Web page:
Part of the state of each server's compression process is information about the compression itself, eg decompressed frame buffer data of previous frames that can be used as a reference for P tiles, video output resolution; compression quality; tile structure; Note that bit allocation; quality of compression, audio format (eg, stereo, surround sound, Dolby®, AC-3). However, the state of the compression process depends on the communication channel state information regarding the peak data rate 941, whether the previous frame (shown in FIG. 9b) is currently output (thus whether the current frame should be ignored) and potential Also includes channel characteristics to be considered for compression, for example, whether there are excessive packet losses (eg, with respect to I tile frequency, etc.) that affect compression decisions. The app / game server 1521 when the peak data rate 941 or other channel characteristics change over time as determined by the app / game server 1521-1525 that supports each user monitoring the data sent from the client 415. -1525 sends the relevant information to the shared hardware compression 1530.
Shared hardware compression 1530 may also use the means described above to packetize the compressed video / audio and, if appropriate, apply the FEC code, copy some data, or otherwise To ensure that the video / audio data stream is received by the client 415 and decompressed with the highest possible quality and reliability.
Some applications, such as those described below, require that the video / audio output of a given app / game server 1521-1525 be obtained simultaneously in multiple resolutions (or in other formats). Thus, if the app / game server 1521-1525 notifies the resource of the shared hardware compression 1530, the uncompressed video / audio 1529 of that app / game server 1521-1525 may have a different format, different resource, and / or Compressed simultaneously with different packet / error correction structures. In some cases, some compression resources can be shared between multiple compression processes that compress the same video / audio (eg, many compression algorithms require multiple sizes of video before applying compression). There is a scaling step that can be used to accommodate multiple compression processes at once if it is required to output video of different sizes). In other cases, a separate compression resource is required for each format. In any case, all the various resolutions and formats of compressed video / audio 1539 required for a given app / game server 1521-1525 are outbound routing (whether one or many). Output to 1540 at a time. In one embodiment, the output of the compressed video / audio 1539 is in UDP format and is therefore a position-oriented stream of packets.
The outbound routing network 1540 routes each compressed video / audio stream to the intended user (s) through an outbound internet traffic 1599 interface (which is typically connected to a fiber interface to the internet). Or a series of routing servers and switches directed to other destinations and / or back to delay buffer 1515 and / or back to inbound routing 1502 and / or directed through a private network (not shown) for video distribution. ing. Note that outbound routing 1540 (as described below) can output a given video / audio stream to multiple destinations at once. In one embodiment, this is an Internet protocol that broadcasts a given UDP stream intended to be streamed to multiple destinations at a time and repeats this broadcast by routing servers and switches in the outbound routing 1540. It is implemented using (IP) multicast. The multiple broadcast destinations are multiple user clients 415 via the Internet, multiple inbound routing 1502, multiple app / game servers 1521-1525, and / or one or more delay buffers 1515. Thus, the output of a given server 1521-1522 is compressed into one or more formats, and each compressed stream is directed to one or more destinations.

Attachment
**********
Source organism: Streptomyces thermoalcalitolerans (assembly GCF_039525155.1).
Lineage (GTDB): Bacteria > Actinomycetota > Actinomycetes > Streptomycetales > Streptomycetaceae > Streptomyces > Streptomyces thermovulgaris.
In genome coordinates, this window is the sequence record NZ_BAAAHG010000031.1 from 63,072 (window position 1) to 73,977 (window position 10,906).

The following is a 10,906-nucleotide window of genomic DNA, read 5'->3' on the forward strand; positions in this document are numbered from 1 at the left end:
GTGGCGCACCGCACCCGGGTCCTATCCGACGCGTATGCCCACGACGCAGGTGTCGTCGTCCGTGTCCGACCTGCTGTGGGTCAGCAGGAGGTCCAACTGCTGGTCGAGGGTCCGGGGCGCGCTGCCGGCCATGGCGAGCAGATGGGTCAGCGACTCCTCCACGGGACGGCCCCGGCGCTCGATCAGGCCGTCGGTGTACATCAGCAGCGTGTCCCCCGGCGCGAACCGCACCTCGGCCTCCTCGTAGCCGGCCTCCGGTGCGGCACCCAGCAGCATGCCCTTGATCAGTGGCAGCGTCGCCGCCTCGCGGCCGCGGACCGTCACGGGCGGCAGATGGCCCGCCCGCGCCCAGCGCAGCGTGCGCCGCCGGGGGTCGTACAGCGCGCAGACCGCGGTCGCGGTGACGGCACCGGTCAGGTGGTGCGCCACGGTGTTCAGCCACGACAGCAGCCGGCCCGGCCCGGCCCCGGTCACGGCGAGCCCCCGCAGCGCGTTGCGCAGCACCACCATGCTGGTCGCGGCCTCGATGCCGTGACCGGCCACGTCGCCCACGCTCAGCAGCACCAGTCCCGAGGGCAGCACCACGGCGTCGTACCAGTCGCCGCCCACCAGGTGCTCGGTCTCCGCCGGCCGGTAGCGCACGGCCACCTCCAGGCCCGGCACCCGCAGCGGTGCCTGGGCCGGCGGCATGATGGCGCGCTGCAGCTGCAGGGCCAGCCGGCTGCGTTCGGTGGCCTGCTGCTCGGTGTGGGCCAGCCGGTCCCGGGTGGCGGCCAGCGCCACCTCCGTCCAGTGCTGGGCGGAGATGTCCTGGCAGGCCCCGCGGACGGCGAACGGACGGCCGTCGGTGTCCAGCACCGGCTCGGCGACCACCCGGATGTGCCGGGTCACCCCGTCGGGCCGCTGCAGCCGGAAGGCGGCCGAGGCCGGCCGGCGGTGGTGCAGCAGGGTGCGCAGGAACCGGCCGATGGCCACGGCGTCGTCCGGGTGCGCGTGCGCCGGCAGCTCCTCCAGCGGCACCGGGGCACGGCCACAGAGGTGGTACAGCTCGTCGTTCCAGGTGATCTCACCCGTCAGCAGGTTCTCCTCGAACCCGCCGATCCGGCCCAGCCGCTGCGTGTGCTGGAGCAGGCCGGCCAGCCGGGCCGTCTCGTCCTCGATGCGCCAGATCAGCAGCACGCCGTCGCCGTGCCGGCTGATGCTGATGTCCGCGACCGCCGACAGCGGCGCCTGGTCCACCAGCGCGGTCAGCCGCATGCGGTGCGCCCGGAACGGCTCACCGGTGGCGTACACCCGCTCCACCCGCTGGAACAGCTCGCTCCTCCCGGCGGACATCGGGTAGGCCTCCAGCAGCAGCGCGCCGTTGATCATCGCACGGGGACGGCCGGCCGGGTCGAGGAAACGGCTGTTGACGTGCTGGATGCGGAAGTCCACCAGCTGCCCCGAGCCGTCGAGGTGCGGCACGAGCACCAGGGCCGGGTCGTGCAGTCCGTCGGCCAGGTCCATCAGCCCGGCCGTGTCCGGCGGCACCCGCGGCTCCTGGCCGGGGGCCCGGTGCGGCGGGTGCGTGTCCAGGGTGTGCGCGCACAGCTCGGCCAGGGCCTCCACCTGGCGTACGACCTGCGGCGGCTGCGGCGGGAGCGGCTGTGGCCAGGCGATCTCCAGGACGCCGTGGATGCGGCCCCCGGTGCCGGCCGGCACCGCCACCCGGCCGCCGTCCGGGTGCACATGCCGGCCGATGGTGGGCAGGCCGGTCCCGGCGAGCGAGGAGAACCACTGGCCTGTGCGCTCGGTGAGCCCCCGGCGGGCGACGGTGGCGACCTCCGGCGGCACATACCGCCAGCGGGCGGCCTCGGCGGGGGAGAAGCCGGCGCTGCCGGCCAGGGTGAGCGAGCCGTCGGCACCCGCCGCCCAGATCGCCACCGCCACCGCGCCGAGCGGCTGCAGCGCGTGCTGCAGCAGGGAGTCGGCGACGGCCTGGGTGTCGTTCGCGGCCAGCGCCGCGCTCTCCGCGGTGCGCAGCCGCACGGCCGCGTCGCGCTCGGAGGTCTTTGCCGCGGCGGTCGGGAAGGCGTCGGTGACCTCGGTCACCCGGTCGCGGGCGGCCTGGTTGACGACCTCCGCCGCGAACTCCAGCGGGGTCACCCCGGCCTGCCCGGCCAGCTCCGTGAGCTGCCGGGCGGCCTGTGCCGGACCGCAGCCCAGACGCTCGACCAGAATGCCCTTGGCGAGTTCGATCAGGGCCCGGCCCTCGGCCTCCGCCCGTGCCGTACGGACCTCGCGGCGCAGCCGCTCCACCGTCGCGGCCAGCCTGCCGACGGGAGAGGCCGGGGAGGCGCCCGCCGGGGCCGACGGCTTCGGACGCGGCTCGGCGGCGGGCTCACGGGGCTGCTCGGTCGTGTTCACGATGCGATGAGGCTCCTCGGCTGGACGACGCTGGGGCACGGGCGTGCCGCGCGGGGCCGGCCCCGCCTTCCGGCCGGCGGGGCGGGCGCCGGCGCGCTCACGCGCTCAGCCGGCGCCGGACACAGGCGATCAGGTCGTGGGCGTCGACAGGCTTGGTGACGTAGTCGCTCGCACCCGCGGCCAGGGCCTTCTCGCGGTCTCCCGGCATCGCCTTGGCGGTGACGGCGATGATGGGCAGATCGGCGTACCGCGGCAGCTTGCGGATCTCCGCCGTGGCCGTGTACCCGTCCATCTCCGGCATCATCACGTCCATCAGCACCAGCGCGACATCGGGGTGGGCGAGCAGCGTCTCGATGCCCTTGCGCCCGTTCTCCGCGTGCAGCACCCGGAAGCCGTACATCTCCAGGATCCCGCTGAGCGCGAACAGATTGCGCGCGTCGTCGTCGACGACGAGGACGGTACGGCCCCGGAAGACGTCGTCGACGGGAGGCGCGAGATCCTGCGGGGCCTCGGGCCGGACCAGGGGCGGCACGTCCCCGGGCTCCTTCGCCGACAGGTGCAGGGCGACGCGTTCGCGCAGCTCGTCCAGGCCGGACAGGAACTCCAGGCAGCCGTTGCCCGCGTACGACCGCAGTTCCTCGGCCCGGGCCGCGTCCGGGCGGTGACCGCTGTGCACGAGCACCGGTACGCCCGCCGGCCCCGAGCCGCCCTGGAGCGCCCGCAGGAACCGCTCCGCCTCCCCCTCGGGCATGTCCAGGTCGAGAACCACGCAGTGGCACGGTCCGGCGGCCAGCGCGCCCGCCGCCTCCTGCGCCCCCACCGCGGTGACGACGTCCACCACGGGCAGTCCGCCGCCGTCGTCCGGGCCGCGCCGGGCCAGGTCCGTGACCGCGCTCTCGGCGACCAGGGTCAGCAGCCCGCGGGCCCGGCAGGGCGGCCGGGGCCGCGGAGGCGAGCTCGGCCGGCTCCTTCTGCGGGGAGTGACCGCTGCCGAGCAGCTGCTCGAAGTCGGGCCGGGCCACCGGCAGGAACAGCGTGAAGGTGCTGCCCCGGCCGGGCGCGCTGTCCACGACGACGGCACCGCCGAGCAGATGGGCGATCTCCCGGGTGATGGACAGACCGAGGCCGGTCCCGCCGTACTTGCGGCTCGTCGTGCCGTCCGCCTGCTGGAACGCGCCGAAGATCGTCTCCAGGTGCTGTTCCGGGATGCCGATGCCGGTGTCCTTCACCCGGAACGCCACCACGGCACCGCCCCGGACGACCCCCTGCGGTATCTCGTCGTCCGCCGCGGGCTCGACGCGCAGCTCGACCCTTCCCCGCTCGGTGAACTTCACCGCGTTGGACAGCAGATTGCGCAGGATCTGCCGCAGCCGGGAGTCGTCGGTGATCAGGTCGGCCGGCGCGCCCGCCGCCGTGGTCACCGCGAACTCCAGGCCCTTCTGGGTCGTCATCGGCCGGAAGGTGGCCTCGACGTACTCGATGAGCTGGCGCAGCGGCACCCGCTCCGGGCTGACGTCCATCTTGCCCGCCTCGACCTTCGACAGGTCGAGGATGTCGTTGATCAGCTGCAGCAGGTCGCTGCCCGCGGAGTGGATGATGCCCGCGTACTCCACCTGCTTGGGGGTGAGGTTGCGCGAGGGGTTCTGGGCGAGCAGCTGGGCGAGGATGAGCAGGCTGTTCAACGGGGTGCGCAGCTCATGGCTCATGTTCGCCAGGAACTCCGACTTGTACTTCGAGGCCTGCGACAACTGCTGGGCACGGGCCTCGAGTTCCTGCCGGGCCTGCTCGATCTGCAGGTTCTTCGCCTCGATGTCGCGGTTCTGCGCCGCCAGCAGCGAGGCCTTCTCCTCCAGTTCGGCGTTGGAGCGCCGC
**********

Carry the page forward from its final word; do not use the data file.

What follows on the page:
Furthermore, in another embodiment, multiple app / game servers 1521-1525 are used simultaneously by a single user (eg, in a parallel processing configuration to generate 3D output of complex scenes) and each server is completed. When generating a portion of the video, the video output of multiple servers 1521-1525 can be combined into a composite frame by shared hardware compression 1530, and from that point on, it is a single app / game. It is handled as described above as if it had arrived from the server 1521-1525.
In one embodiment, a copy of the entire video generated by the app / game server 1521-1525 (at least the resolution of the video viewed by the user or higher) is at least a few minutes (in one embodiment, 15 minutes), the delay buffer 1515 Note that it is recorded in This allows each user to “rewind” the video from each session to review previous work or performance (in the case of games). Thus, in one embodiment, each compressed stream of video / audio output 1539 routed to user client 415 is also multicast to delay buffer 1515. When video / audio is stored in the delay buffer 1515, the directory of the delay buffer 1515 finds the network address of the app / game server 1521-1525 that is the source of the delayed video / audio and the delayed video / audio. Provides a cross-reference between possible locations on the delay buffer 1515.